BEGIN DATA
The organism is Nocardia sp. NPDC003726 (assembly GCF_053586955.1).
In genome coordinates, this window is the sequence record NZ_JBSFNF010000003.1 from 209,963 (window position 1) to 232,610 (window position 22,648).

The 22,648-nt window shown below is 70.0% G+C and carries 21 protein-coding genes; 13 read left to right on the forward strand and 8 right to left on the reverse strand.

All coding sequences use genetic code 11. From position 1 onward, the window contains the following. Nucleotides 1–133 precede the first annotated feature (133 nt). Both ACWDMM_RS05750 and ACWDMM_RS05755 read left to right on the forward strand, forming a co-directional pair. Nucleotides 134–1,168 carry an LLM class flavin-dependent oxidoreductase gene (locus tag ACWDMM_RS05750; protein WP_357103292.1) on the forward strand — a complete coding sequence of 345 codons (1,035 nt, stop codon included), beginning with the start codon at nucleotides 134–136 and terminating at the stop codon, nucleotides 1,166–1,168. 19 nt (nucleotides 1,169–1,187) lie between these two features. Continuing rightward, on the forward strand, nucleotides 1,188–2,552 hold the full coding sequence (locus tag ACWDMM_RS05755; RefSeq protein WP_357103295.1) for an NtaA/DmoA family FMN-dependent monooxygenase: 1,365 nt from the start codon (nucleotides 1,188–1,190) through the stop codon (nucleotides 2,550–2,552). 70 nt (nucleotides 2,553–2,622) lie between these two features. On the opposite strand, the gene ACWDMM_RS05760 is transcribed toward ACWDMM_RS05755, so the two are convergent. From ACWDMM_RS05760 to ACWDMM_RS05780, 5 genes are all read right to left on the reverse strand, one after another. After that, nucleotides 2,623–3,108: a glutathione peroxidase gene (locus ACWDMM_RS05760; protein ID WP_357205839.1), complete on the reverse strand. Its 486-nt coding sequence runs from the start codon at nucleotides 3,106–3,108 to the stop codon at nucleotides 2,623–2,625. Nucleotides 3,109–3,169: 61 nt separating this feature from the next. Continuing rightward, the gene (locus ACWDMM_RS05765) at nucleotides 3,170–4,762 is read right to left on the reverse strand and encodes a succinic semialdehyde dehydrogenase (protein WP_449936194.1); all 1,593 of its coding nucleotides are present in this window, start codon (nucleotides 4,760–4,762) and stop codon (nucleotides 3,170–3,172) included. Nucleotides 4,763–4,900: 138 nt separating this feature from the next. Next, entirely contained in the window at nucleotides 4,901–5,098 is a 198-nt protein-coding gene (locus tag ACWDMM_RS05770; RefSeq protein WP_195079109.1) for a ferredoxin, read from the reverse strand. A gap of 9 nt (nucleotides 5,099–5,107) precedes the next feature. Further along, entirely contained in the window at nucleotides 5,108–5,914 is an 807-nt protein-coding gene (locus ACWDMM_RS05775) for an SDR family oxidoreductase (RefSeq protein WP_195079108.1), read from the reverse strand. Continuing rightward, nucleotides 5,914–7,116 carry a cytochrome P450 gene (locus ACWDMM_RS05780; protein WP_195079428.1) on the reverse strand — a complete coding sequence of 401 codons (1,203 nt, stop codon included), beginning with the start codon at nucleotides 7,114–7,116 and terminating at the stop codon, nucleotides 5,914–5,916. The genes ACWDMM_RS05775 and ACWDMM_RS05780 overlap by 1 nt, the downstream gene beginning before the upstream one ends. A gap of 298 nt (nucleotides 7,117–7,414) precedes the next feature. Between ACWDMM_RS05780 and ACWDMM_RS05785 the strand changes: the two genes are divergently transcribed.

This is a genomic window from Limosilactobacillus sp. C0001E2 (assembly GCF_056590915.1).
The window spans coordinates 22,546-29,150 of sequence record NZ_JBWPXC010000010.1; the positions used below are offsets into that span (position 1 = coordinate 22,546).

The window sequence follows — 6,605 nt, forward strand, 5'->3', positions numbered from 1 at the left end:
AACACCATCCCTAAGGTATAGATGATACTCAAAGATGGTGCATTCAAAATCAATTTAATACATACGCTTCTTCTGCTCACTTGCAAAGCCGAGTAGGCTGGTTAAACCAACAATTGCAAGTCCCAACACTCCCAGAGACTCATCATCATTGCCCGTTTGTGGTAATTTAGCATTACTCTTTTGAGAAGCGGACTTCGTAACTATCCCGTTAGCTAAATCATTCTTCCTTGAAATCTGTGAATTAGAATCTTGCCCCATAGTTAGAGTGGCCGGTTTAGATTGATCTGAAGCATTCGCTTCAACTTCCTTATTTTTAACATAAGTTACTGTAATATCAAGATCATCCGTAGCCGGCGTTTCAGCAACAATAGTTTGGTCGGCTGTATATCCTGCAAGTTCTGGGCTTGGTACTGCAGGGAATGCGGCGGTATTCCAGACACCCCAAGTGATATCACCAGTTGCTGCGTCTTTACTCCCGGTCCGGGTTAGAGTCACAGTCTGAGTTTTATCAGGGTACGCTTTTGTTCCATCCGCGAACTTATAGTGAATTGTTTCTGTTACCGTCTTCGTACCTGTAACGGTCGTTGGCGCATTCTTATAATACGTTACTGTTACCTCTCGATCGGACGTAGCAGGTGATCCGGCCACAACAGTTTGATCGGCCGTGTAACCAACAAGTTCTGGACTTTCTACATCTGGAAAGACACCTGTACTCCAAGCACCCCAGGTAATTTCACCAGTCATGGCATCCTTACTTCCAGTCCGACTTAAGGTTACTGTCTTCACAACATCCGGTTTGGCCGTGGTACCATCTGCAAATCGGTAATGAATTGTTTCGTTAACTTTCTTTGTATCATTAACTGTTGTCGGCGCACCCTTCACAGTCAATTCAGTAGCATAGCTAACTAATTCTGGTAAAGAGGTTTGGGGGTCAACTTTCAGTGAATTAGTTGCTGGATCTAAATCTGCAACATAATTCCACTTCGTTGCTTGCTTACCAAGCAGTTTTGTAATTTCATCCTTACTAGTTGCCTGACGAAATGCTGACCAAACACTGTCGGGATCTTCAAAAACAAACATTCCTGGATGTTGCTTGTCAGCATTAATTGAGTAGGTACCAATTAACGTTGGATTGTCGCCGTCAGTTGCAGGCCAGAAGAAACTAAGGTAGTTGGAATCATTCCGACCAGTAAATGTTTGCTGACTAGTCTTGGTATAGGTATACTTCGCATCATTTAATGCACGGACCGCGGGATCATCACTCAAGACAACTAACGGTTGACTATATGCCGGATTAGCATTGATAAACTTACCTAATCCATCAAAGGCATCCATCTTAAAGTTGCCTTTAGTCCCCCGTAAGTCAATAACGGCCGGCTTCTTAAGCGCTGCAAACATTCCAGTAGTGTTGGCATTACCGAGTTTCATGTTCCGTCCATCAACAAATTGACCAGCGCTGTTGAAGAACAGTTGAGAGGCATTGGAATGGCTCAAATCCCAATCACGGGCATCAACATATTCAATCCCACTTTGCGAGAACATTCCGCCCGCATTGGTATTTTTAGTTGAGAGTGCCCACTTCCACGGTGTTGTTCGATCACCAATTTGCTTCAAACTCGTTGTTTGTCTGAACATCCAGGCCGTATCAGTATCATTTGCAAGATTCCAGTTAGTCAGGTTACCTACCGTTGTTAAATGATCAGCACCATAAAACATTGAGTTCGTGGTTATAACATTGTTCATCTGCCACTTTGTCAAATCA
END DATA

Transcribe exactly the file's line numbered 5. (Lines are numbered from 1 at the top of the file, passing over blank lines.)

This is a genomic window from Limosilactobacillus sp. C0001E2 (assembly GCF_056590915.1).